In addition to myocarditis, experimental infection of susceptible mice with CVB3 results in severe systemic disease as well, with the pancreas being the primary and most affected organ (174). Early upon infection, mice become hypoglycemic, most likely due to pancreatitis and digestive dysfunction (175). With the release of cytokines, such systemic pathology alters the vascular tone and impairs diastolic filling as well. Systemic disease in A/J mice is reminiscent of a distributive shock in sepsis (118). Importantly, given the high abundance of i-proteasome in immune cells, i-proteasome specific inhibitors affect systemic pathology as well and this has immediate impact on the cardiac output and immune-mediated damage of heart tissue (72). Other than in the experimental mouse model, myocarditis in man usually follows a benign respiratory, gastrointestinal or urogenital infection, and pancreatitis is reported only occasionally (3). Therefore, our current understanding of i-proteasome biology during myocarditis needs further clarification. Additional research ought to elucidate the contribution of the i-proteasome once virus-mediated injury of the heart muscle has developed. In addition, we need detailed knowledge on molecular and cellular aspects of i-proteasome biology and the underlying mechanisms that contribute to the protective outcome if the i-proteasome is blocked prior to the occurrence of viral heart disease. As the i-proteasome has wide-ranging functions, toxicity and immune-related adverse effects may represent significant hurdles regarding the application of i-proteasome inhibitors. A detailed comprehension of i-proteasome function at an advanced stage of myocarditis is particularly important, because the resolution of acute CVB3 myocarditis is followed by the onset of chronic inflammation, which has been attributed to autoimmunity, as shown in genetically susceptible mice (176). Whether the i-proteasome affects also manifestation of autoimmune heart disease is unknown. Nonetheless, our current understanding of i-proteasome biology encourages a continued look at this context to define novel treatment options for viral heart disease.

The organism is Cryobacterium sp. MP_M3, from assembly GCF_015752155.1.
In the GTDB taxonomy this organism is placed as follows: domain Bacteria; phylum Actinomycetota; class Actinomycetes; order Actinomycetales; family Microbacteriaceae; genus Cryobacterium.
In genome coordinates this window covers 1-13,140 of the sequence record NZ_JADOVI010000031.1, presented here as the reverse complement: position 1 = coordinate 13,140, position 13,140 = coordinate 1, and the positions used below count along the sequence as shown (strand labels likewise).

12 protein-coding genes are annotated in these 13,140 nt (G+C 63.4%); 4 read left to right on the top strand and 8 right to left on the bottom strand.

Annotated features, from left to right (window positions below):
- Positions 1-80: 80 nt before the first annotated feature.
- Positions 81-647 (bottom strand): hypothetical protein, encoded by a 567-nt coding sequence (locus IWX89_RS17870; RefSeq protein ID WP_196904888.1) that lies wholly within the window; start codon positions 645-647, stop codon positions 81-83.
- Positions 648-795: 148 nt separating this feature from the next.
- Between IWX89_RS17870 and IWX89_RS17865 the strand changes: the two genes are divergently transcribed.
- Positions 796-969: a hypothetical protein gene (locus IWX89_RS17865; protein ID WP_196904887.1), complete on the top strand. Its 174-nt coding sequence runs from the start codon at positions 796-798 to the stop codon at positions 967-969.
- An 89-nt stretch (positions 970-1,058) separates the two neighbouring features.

All authors listed have made a substantial, direct and intellectual contribution to the work, and approved it for publication.